So Whiny Wanda kept a running dialogue the entire 10 minutes she rode. I could feel the eye rolls of several people who likely had their own hell to deal with. A collective sigh of relief followed her off the bus. Feeling ornery, I keyed up the microphone.

"When someone reminds me of my first wife," I said in a droll tone, "my first instinct is to get her off the bus... quickly."

My passenger mirror revealed a half-dozen heads snap up at that comment.

"No," one grizzled veteran roared with laughter in his voice, "you didn't just go there! But yes, yes you did!" He joined a few others who found humor in my biting joke. I smiled, because he did.

Making people laugh is a challenge, and I enjoy seeing people smile. It's good for you to smile and laugh. Life gives us enough to make us frown or be angry. I learned long ago to let the bad roll off my shoulder and try to give some folks a lift up whenever possible.

"It may sound kinda cruel, but I've been silent too long, so Thank God and Greyhound you're gone," I sang, a nod to the late, great Roy Clark. The ride was much more fun and lively afterwards.


Friday, January 4, 2019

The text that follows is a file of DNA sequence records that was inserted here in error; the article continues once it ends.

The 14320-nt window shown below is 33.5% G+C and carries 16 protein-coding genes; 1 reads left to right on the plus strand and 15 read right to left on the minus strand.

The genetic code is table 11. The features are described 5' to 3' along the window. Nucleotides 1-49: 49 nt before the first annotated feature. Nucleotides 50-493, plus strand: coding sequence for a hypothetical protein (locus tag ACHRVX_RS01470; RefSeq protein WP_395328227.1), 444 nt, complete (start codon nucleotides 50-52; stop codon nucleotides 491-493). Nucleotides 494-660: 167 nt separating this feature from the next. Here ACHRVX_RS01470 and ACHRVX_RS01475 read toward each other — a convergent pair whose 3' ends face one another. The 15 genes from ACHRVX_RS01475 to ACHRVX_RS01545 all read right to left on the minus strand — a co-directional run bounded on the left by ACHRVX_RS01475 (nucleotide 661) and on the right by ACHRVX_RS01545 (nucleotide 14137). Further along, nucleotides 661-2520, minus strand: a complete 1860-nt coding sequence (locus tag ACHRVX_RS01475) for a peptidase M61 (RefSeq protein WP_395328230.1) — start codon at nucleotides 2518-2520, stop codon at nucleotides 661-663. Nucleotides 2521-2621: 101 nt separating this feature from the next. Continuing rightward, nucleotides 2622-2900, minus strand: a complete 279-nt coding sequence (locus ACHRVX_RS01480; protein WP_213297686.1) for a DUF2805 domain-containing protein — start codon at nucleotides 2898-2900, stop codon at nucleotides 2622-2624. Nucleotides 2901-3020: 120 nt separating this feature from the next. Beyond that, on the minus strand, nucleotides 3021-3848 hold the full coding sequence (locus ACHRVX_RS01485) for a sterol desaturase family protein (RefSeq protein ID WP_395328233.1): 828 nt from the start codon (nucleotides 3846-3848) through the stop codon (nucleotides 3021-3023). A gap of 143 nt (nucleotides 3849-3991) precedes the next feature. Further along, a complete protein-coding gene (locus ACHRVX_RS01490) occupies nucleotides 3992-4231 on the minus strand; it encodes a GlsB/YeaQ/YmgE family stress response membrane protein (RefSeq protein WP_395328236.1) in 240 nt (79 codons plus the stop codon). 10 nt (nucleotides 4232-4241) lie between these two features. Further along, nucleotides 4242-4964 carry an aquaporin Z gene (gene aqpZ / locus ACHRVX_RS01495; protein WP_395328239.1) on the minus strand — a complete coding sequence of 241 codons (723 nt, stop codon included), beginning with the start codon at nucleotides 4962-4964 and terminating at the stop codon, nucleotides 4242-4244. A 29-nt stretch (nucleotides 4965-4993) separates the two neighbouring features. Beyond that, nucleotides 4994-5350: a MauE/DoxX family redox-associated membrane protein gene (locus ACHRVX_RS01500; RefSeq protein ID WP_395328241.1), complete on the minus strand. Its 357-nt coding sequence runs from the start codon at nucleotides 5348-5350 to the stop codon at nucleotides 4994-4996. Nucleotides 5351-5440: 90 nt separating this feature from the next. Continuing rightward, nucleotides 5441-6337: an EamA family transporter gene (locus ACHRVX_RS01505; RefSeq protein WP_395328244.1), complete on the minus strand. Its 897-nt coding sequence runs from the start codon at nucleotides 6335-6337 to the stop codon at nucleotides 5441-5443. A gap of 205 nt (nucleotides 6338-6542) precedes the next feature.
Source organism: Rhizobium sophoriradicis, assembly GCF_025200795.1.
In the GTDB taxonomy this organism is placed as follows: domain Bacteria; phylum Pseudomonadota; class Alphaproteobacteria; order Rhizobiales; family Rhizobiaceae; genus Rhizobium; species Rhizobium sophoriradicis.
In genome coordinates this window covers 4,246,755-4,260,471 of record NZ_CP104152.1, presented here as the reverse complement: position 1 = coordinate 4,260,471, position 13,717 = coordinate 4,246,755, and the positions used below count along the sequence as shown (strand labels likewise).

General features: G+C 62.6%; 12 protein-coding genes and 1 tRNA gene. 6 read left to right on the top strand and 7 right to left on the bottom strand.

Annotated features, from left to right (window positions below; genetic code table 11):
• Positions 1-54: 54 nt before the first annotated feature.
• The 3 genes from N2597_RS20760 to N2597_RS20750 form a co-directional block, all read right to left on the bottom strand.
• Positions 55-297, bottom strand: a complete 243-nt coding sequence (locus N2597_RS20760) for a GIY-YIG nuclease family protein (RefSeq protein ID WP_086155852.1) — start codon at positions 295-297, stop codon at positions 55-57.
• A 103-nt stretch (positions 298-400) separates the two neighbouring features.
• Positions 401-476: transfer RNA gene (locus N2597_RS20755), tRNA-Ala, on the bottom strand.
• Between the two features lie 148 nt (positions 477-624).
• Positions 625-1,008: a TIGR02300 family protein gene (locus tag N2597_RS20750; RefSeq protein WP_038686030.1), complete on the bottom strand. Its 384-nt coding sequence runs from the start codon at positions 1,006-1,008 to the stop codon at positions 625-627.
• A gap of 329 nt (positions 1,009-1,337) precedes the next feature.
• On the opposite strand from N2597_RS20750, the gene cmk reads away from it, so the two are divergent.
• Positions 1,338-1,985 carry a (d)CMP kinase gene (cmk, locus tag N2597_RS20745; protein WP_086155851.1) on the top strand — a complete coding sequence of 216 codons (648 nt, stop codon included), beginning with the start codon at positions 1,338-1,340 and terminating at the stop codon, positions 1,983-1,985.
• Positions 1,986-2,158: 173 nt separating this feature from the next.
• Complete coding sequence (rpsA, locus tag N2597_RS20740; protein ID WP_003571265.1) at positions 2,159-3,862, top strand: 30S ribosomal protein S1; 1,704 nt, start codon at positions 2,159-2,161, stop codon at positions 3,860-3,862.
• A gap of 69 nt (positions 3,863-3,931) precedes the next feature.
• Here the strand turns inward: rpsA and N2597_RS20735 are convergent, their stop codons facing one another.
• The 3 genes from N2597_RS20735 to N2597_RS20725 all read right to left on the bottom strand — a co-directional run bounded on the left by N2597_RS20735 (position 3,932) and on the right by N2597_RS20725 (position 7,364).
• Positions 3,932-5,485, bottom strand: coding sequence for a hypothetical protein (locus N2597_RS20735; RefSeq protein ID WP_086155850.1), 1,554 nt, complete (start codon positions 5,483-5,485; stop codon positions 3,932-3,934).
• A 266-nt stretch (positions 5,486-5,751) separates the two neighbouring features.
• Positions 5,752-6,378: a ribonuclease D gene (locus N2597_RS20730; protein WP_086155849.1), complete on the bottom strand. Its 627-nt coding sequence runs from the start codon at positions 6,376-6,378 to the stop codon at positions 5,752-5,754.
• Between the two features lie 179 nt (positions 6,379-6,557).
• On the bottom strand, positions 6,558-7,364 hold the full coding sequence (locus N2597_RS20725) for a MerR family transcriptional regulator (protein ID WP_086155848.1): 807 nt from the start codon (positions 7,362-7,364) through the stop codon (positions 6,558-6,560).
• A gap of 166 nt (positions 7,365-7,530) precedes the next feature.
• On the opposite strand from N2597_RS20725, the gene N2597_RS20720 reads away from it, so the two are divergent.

Sad Dad and Maybelline



Deke's Note: Driving a bus is akin to Forrest Gump's box of chocolates... you never know what you're gonna get, where passengers are concerned. The past week has given me plenty of blog material. However, I'm going to give you a few chunks of bitter chocolate this time.

One of my regulars is Maybelline. I nicknamed her that because her makeup seems to be applied via Spirograph, in smears and unnatural swirls. After several searches for lipstick trends, I still can't find any which match hers. It's either lipstick emanating outward from her mouth like drunken chemtrails or a study in avant garde mascara technique by a horde of six-year-olds.

On this fair weathered winter evening, Maybelline made her usual drunken grand entrance to my bus wondering (as usual) where her bus pass was. It being my final trip and the last full-route run of the evening, I was in a time crunch so I just waved her back. Her ride didn't last long. As I came to the next service stop, a county mountie pulled in front of me with lights on. Knowing I didn't have enough time to speed, I wondered who they were after. Maybelline hadn't even sat down yet.

"I think they're coming for me," she said. Then she mumbled something else I didn't catch.

Sure enough, the deputy walked up and pointed to Maybelline. She exited to speak to the now-two deputies. Out of general interest, I hung around a minute to see if it would grow interesting. Maybelline has a history of causing a ruckus on my bus. The nosy side of me wondered what she had done. I also hesitated because the next bus wouldn't be along for over an hour. Even troublemakers need to go places. As the minute stretched into three, I grew impatient because she was visibly arguing with these deputies. That never ends up well.